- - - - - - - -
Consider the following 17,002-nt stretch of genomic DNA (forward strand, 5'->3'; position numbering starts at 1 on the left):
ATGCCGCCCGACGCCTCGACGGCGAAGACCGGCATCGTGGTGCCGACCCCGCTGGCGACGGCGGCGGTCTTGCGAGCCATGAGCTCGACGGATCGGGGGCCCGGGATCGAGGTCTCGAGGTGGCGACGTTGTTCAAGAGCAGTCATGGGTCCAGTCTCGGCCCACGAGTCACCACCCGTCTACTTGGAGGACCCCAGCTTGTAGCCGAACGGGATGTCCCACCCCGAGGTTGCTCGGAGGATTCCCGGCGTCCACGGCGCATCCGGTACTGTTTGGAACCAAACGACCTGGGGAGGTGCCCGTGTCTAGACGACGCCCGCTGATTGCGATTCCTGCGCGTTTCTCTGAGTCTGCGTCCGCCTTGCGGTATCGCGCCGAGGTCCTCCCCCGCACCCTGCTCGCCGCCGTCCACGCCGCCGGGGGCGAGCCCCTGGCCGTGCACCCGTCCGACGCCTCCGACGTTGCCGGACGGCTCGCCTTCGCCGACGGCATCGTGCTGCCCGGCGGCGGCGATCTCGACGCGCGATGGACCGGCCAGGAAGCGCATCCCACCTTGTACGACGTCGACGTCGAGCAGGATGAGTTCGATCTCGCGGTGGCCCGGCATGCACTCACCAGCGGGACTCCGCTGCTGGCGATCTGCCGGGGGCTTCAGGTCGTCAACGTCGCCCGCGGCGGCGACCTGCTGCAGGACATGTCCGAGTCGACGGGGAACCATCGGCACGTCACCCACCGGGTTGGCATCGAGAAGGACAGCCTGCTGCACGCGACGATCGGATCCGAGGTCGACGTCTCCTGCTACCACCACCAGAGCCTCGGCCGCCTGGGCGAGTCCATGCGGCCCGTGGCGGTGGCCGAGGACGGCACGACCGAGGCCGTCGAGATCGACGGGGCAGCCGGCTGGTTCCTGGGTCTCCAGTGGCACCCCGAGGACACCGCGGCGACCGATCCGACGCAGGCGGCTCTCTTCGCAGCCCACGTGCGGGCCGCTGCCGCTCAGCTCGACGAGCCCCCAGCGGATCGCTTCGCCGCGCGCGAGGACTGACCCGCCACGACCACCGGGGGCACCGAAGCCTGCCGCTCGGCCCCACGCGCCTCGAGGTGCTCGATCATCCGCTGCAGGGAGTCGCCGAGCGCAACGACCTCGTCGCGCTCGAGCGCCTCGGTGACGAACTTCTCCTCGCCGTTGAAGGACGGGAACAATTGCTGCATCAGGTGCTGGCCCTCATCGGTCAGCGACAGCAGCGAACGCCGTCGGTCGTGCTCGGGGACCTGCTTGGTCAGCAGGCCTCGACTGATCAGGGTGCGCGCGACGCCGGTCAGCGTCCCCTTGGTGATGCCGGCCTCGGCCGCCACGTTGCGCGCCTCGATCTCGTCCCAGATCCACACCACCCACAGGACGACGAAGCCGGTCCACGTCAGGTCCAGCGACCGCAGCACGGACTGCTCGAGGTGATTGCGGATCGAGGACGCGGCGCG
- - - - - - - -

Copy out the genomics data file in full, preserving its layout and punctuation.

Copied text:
Consider the following 17,002-nt stretch of genomic DNA (forward strand, 5'->3'; position numbering starts at 1 on the left):
ATGCCGCCCGACGCCTCGACGGCGAAGACCGGCATCGTGGTGCCGACCCCGCTGGCGACGGCGGCGGTCTTGCGAGCCATGAGCTCGACGGATCGGGGGCCCGGGATCGAGGTCTCGAGGTGGCGACGTTGTTCAAGAGCAGTCATGGGTCCAGTCTCGGCCCACGAGTCACCACCCGTCTACTTGGAGGACCCCAGCTTGTAGCCGAACGGGATGTCCCACCCCGAGGTTGCTCGGAGGATTCCCGGCGTCCACGGCGCATCCGGTACTGTTTGGAACCAAACGACCTGGGGAGGTGCCCGTGTCTAGACGACGCCCGCTGATTGCGATTCCTGCGCGTTTCTCTGAGTCTGCGTCCGCCTTGCGGTATCGCGCCGAGGTCCTCCCCCGCACCCTGCTCGCCGCCGTCCACGCCGCCGGGGGCGAGCCCCTGGCCGTGCACCCGTCCGACGCCTCCGACGTTGCCGGACGGCTCGCCTTCGCCGACGGCATCGTGCTGCCCGGCGGCGGCGATCTCGACGCGCGATGGACCGGCCAGGAAGCGCATCCCACCTTGTACGACGTCGACGTCGAGCAGGATGAGTTCGATCTCGCGGTGGCCCGGCATGCACTCACCAGCGGGACTCCGCTGCTGGCGATCTGCCGGGGGCTTCAGGTCGTCAACGTCGCCCGCGGCGGCGACCTGCTGCAGGACATGTCCGAGTCGACGGGGAACCATCGGCACGTCACCCACCGGGTTGGCATCGAGAAGGACAGCCTGCTGCACGCGACGATCGGATCCGAGGTCGACGTCTCCTGCTACCACCACCAGAGCCTCGGCCGCCTGGGCGAGTCCATGCGGCCCGTGGCGGTGGCCGAGGACGGCACGACCGAGGCCGTCGAGATCGACGGGGCAGCCGGCTGGTTCCTGGGTCTCCAGTGGCACCCCGAGGACACCGCGGCGACCGATCCGACGCAGGCGGCTCTCTTCGCAGCCCACGTGCGGGCCGCTGCCGCTCAGCTCGACGAGCCCCCAGCGGATCGCTTCGCCGCGCGCGAGGACTGACCCGCCACGACCACCGGGGGCACCGAAGCCTGCCGCTCGGCCCCACGCGCCTCGAGGTGCTCGATCATCCGCTGCAGGGAGTCGCCGAGCGCAACGACCTCGTCGCGCTCGAGCGCCTCGGTGACGAACTTCTCCTCGCCGTTGAAGGACGGGAACAATTGCTGCATCAGGTGCTGGCCCTCATCGGTCAGCGACAGCAGCGAACGCCGTCGGTCGTGCTCGGGGACCTGCTTGGTCAGCAGGCCTCGACTGATCAGGGTGCGCGCGACGCCGGTCAGCGTCCCCTTGGTGATGCCGGCCTCGGCCGCCACGTTGCGCGCCTCGATCTCGTCCCAGATCCACACCACCCACAGGACGACGAAGCCGGTCCACGTCAGGTCCAGCGACCGCAGCACGGACTGCTCGAGGTGATTGCGGATCGAGGACGCGGCGCG